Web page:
Practical Pedagogies 2016

Practical Pedagogies

Following the success of last years conference, Russel Tarr (@russeltarr), an inspirational History teacher, responsible for sites such as ClassTools.net and Active History is organising the second Practical Pedagogies conference on November 3rd/4th 2016 at the International School of Toulouse, “a high-impact training conference for classroom teachers by classroom teachers.”

It is a not-for-profit teacher training conference with a genuine focus on improving the quality of education in schools with sessions let by practising teachers who have had lots of hands-on classroom experience. (More information is given here).

EARLY BIRD 25% DISCOUNT RATE – for those that book before 15th June 2016 there is an early bird 25% discount rate of 150 Euros (standard rate thereafter is 200 Euros).

Practical Pedagogies 2016 is being held at the International School of Toulouse in France in November and is an excellent opportunity for teachers from all over the world to meet with the shared aim of improving the quality of education in our schools. The school is located close to Blagnac Aiport and is accessible by cheap flights from most European Cities. This years keynote speaker is Ewan Macintosh, a highly regarded educational consultant and founder of NoTosh.

There are over 100 sessions (workshops and seminars) on offer over the course of the two days, with sessions providing a focus for both primary and secondary staff and including a variety of topics from subject specific to wider whole school pedagogical issues such as assessment and revision and the use of educational technology. Delegates will be able to attend up to 8 sessions over the two days. The full programme can be accessed here.

Full details are available on the Practical Pedagogies 2016 website and there is a contact form here for any questions.

You can also follow Practical Pedagogies on twitter @pedagogies

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Using new technologies in Geography

Back in January I ran part of a training session for a local network of Geography teachers. The main session was taken by Jason Swale from ESRI UK looking at the fantastic ArcGIS and the ways in which it can be used to successfully integrate GIS into the curriculum, particularly in light of the new GCSE and A’level specifications. Prior to this I did a short 30 minute session exploring some of the ways in which new technologies can be utilised in the teaching and learning of Geography, drawing particularly on some of our experiences in the ways we use it in my department at St Ivo School. Here is the presentation summarising the key ideas discussed during the session.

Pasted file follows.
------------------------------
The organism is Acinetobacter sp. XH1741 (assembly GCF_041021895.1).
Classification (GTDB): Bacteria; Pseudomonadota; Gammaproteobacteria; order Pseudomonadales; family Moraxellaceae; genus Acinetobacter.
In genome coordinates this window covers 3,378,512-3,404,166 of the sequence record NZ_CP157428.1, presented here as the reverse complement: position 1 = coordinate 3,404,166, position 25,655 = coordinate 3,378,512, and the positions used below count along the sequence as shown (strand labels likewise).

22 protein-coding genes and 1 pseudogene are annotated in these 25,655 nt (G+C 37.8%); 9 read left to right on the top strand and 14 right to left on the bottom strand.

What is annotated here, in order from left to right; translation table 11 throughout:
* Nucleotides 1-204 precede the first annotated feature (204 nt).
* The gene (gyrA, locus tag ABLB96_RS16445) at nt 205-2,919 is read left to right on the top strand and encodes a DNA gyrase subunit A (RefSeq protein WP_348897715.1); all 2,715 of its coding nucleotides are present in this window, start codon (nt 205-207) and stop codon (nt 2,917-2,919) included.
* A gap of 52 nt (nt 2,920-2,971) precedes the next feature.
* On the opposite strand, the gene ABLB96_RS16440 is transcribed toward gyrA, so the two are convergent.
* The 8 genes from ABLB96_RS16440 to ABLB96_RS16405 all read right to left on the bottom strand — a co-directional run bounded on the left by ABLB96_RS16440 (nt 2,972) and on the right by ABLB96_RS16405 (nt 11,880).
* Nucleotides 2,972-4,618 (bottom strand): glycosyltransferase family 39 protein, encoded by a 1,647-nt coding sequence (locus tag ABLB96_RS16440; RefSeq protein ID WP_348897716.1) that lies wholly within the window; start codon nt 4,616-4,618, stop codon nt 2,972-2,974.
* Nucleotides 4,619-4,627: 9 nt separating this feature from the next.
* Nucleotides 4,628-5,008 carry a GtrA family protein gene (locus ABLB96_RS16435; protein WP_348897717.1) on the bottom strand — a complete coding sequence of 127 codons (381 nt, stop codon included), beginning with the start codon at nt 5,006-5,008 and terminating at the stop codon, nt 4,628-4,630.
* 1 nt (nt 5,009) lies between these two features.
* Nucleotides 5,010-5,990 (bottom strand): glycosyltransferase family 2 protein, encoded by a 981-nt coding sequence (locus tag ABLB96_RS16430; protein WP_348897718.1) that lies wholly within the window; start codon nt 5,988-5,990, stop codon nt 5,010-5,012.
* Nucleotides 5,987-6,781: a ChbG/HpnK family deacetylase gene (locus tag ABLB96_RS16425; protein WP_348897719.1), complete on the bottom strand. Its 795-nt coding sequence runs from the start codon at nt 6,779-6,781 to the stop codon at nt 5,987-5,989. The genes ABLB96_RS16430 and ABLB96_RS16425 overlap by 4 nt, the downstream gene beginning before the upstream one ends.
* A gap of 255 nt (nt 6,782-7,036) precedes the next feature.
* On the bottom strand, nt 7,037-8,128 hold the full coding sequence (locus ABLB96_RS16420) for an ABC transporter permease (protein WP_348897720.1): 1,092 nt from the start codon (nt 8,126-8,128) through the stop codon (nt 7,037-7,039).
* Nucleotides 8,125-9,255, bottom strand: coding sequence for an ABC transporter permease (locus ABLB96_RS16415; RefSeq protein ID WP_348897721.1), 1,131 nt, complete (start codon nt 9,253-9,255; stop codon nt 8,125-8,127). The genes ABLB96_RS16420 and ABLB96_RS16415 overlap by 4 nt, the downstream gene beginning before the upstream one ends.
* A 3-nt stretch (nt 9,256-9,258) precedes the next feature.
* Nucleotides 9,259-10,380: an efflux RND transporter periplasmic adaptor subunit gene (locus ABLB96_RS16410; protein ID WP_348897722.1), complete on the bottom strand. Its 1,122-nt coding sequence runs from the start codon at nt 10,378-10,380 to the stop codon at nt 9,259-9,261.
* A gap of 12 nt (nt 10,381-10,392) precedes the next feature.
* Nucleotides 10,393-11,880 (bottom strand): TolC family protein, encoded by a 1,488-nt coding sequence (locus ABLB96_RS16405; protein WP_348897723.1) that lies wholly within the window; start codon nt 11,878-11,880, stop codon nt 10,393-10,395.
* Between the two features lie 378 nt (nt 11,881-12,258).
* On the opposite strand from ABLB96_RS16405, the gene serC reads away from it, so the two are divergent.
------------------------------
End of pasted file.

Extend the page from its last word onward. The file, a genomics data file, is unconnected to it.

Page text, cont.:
In case it is useful you can download the handout of links I gave out on the evening here to help explore some of the ideas covered in more detail.

TPD – The Twittersphere and the world of Twitter Professional Development

As school budgets are increasingly over-stretched, with the challenge of the ever changing curriculum and the looming new exam specs (for some of us both GCSE and A Level in Sept 2016), surely TPD (Twitter Professional Development) is more important ever.
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With time and budget restraints external CPD opportunities beyond school, courses etc.  are far less than they ever have been for many of us. Many of us get flyers for courses on a weekly basis but how many just get binned without a second look? I suspect this is more the acceptance that there just aren’t the resources to even consider them not that they wouldn’t be welcome as  fresh updates. With the pressures of the new GCSEs and A Levels fast approaching, any funding and time there is will inevitably need to be targeted at days out run by exam boards and supporting organisations to prepare for these. With TPD, ‘continuing’ professional development’ really does take place, on a ‘continual’ basis! Rather than going on one specific course, the twittersphere exposes educators to a plethora of resources and knowledge which can enrich your professional development far more (and for free!) on a daily basis.

twitterSo why engage with twitter – what actually are the benefits? One of the best justifications is given here “Why twitter matters in education” Supporting collaboration between departments, facilitating the sharing of resources and ideas and engaging in professional dialogue not just on subject specialist areas but wider pedagogical development and education policy changes are but a few reasons ! I am very lucky to have a large department, but if you are in a small department then twitter can lead to world of possibilities and ideas that would have been difficult as a small department ploughing a lonely furrow. With TPD you can ‘pay it forward’ and collaborate – learn every day, share every day.